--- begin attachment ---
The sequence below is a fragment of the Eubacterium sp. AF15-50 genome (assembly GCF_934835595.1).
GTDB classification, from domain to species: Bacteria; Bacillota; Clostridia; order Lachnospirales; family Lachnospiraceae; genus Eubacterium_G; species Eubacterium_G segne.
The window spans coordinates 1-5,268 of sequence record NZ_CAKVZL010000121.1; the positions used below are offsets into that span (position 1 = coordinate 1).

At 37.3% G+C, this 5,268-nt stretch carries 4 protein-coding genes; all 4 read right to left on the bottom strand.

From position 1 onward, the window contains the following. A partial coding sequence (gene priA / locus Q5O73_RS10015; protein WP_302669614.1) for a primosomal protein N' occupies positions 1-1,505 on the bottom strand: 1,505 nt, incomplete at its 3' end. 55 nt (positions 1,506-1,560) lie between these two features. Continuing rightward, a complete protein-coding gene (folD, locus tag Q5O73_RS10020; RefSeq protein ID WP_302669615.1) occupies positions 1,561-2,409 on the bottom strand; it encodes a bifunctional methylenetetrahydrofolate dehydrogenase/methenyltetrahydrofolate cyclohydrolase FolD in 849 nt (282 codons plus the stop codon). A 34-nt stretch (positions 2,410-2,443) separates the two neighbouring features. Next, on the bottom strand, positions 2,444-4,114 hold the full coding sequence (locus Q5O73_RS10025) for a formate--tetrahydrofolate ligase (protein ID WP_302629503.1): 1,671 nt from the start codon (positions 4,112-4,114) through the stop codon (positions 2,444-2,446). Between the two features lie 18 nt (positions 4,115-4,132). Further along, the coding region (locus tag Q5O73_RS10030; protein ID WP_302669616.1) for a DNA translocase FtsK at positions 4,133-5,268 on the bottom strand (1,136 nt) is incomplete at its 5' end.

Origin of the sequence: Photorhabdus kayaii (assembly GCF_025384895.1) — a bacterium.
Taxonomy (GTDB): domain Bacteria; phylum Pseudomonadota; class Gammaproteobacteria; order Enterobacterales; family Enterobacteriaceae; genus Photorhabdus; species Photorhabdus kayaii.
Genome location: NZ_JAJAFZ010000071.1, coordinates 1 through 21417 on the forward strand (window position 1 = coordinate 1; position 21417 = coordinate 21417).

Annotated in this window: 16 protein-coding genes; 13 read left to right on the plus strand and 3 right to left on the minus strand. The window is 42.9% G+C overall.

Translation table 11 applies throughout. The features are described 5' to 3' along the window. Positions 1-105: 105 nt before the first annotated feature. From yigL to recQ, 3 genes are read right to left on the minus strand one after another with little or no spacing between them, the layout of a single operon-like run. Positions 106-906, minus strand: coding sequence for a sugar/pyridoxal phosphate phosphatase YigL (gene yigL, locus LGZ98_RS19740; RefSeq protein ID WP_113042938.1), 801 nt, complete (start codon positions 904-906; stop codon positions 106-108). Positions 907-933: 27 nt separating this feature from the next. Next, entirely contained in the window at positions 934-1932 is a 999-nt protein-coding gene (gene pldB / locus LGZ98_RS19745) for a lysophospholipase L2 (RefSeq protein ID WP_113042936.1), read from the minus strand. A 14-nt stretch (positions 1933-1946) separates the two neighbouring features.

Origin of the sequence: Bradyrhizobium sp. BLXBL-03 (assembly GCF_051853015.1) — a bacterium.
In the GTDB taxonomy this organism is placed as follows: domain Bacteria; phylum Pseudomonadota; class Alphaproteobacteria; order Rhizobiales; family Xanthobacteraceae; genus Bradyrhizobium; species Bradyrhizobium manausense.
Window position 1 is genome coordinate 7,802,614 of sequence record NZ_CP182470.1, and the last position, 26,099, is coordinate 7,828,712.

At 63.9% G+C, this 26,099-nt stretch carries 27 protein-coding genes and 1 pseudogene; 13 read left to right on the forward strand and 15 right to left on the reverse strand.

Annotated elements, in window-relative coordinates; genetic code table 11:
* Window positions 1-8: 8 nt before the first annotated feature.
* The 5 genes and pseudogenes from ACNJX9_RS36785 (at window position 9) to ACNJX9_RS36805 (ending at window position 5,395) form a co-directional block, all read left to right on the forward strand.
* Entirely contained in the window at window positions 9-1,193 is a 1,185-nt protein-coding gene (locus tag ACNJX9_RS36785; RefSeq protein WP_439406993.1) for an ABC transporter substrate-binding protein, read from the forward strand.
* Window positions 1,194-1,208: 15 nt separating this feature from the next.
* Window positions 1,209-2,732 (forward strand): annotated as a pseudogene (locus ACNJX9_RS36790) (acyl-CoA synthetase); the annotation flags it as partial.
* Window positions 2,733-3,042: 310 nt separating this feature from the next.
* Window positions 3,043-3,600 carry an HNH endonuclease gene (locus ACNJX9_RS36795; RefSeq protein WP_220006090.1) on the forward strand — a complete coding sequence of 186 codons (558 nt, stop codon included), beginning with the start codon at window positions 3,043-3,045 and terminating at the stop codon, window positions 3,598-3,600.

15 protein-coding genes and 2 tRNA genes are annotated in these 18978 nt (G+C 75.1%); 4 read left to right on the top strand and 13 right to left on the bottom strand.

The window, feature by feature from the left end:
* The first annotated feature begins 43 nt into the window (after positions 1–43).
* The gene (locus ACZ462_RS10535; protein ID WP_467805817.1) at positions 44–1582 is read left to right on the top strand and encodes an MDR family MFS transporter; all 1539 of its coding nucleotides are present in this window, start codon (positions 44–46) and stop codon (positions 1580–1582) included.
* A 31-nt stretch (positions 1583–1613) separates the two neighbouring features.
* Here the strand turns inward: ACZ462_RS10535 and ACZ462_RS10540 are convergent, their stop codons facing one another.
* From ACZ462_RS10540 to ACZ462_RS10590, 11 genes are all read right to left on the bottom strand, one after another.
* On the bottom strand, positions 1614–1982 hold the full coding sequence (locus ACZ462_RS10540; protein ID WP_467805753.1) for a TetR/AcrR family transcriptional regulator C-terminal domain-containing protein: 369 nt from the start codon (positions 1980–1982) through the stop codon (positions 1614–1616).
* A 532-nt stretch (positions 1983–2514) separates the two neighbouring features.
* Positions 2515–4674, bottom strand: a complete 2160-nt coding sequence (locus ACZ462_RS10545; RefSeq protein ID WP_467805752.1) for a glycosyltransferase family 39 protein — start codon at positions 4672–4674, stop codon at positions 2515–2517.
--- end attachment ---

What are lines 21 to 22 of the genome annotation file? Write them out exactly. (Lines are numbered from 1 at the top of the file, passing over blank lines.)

* Window positions 2,733-3,042: 310 nt separating this feature from the next.
* Window positions 3,043-3,600 carry an HNH endonuclease gene (locus ACNJX9_RS36795; RefSeq protein WP_220006090.1) on the forward strand — a complete coding sequence of 186 codons (558 nt, stop codon included), beginning with the start codon at window positions 3,043-3,045 and terminating at the stop codon, window positions 3,598-3,600.